The Government of Malaysia has proposed the creation of an international centre for South-South cooperation in science, technology and innovation in Kuala Lumpur to be established under the auspices of UNESCO. Emphasis of the centre would be on facilitating the integration of a developmental approach into national science and technology and innovation policies, organizing capacity-building, providing policy advice and exchange of experience and best practices, and conducting research and problem-solving in science, technology and innovation (STI) policy in developing countries.
The Malaysian authorities proposed that the international center be based initially in the Academy of Science Malaysia (ASM). This is a public institution, established in 1993. After the development period of a maximum of five years, the center is to be relocated to a separate facility located in Kuala Lumpur (core facility) and become an independent public sector entity from the hosting institution (ASM). Ultimately, at the end of the five-year development period, the center would have its own full complement of regular experts, technical and support staff.
The Malaysian Government ensures that the international center will be a public institution established under Malaysian national law. The Ministry of Science, Technology and Innovation (MOSTI) is responsible for the center. The center will create and implement its own programs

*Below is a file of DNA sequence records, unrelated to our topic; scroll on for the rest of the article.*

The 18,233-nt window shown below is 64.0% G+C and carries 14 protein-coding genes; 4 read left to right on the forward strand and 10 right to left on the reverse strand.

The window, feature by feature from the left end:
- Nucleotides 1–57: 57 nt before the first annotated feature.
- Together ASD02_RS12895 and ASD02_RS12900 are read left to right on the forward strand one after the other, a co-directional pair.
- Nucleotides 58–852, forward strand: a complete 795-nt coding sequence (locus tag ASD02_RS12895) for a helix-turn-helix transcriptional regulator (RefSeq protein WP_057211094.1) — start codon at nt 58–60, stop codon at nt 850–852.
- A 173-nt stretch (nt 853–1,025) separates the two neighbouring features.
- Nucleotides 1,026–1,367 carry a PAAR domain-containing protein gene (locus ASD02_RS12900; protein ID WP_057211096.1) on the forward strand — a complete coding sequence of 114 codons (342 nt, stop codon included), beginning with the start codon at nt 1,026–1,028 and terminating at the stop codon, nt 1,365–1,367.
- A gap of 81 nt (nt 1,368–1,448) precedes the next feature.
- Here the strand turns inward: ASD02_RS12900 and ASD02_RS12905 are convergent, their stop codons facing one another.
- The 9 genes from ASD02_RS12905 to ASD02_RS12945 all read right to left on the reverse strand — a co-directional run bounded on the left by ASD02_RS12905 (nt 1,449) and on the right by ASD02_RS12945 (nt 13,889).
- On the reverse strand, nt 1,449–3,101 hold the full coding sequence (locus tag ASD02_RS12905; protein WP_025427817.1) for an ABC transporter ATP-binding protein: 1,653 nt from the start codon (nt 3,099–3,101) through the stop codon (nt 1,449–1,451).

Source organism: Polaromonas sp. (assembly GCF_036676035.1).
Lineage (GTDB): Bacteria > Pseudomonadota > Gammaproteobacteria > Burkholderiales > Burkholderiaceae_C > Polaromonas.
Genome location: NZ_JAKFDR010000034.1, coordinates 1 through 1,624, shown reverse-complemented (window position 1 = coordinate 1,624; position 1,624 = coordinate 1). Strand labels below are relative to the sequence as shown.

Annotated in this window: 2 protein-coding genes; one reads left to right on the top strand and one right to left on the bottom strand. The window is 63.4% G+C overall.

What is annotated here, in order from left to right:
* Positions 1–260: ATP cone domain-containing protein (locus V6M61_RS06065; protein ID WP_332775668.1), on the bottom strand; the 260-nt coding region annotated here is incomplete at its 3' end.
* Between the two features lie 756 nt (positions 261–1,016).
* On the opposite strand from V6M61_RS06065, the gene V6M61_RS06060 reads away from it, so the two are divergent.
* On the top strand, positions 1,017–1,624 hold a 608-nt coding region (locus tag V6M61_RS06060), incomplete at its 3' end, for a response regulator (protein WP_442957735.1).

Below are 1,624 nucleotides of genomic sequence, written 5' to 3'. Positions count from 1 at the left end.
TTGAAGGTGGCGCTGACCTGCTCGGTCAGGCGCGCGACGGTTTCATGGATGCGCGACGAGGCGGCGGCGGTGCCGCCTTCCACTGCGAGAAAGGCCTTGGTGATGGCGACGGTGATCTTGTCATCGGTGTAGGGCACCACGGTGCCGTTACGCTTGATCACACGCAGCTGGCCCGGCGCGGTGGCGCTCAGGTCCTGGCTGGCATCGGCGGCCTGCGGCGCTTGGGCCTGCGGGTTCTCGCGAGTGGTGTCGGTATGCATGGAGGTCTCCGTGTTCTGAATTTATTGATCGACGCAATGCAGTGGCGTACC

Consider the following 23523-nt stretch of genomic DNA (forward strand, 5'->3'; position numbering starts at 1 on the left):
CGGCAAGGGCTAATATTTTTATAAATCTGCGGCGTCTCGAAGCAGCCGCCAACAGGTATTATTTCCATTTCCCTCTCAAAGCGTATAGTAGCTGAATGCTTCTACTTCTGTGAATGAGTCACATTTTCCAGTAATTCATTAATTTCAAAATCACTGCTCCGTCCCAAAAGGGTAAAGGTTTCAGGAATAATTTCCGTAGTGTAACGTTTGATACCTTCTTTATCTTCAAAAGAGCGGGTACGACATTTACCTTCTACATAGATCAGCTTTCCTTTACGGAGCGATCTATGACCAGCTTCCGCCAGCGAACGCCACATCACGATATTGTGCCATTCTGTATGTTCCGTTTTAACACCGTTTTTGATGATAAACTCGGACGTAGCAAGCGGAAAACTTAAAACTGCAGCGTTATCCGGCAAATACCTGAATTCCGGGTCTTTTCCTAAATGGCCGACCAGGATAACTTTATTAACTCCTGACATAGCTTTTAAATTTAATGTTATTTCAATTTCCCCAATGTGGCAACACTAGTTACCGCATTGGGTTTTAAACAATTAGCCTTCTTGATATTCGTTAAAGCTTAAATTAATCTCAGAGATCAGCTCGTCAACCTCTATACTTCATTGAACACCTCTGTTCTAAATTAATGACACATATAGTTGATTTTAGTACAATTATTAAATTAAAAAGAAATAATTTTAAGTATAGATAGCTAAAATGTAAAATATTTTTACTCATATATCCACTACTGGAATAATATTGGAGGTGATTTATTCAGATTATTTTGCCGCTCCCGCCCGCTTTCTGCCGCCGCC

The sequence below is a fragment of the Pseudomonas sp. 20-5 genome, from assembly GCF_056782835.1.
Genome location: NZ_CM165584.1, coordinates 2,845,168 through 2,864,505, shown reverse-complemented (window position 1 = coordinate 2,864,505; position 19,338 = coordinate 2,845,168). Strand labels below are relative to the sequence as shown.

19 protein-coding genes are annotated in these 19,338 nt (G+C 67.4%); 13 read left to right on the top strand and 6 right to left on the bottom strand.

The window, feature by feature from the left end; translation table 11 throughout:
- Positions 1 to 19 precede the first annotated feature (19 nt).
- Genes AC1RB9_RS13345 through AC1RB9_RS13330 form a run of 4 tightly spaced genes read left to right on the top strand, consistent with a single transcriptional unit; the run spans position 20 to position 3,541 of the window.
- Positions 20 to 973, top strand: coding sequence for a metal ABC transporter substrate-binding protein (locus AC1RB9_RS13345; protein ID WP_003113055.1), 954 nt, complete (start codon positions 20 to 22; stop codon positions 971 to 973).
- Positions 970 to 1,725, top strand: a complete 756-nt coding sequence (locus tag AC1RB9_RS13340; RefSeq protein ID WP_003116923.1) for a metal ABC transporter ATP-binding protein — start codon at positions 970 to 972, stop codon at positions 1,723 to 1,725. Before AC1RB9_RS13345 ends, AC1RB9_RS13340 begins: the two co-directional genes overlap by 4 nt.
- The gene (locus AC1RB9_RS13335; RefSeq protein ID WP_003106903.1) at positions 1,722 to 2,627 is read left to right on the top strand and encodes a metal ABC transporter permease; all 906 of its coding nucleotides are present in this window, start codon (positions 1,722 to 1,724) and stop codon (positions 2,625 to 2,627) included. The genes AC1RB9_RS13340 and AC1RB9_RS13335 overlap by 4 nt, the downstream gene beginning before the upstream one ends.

The proposed center will act as an international platform for South-South cooperation in science, technology and innovation, It is to make use of the network of the G77 plus China and the Organization of the Islamic Conference. Consultations have identified the overall goal of the proposed centre to be an increase in the capacity for management of science, technology and innovation throughout developing countries.
The cooperation expected from UNESCO once the proposed center is established is as
(a) UNESCO would provide technical and administrative assistance for the establishment and operation of the proposed center, including assistance in the formulation of the short-term, medium-term and long-term programs of the proposed center;This feasibility study reported positively on the proposal, stating that there are sound justifications for the establishment of such an international center in Malaysia. The proposal is described as having a clear set of objectives with welldefined modalities for achieving those objectives. Indeed, the experts reported that it "has become clear that such an initiative is necessary."
(b) UNESCO will encourage international governmental and non-governmental financial entities, as well as Member States of the Organization to provide financial and technical assistance and to propose appropriate projects to the proposed center. UNESCO will facilitate contacts with other international organizations relevant to the functions of the proposed center;
(c) UNESCO will provide the proposed center with publications and other pertinent
materials and will disseminate information on the activities of the proposed center via the website and other mechanisms at its disposal; and
(d) UNESCO will participate, when appropriate and subject to availability of funds, in the scientific, technical and training meetings held by the proposed center.
The results appear to be in keeping with a recommendation of the Foreign Ministers of the Group of 77 and China made last September.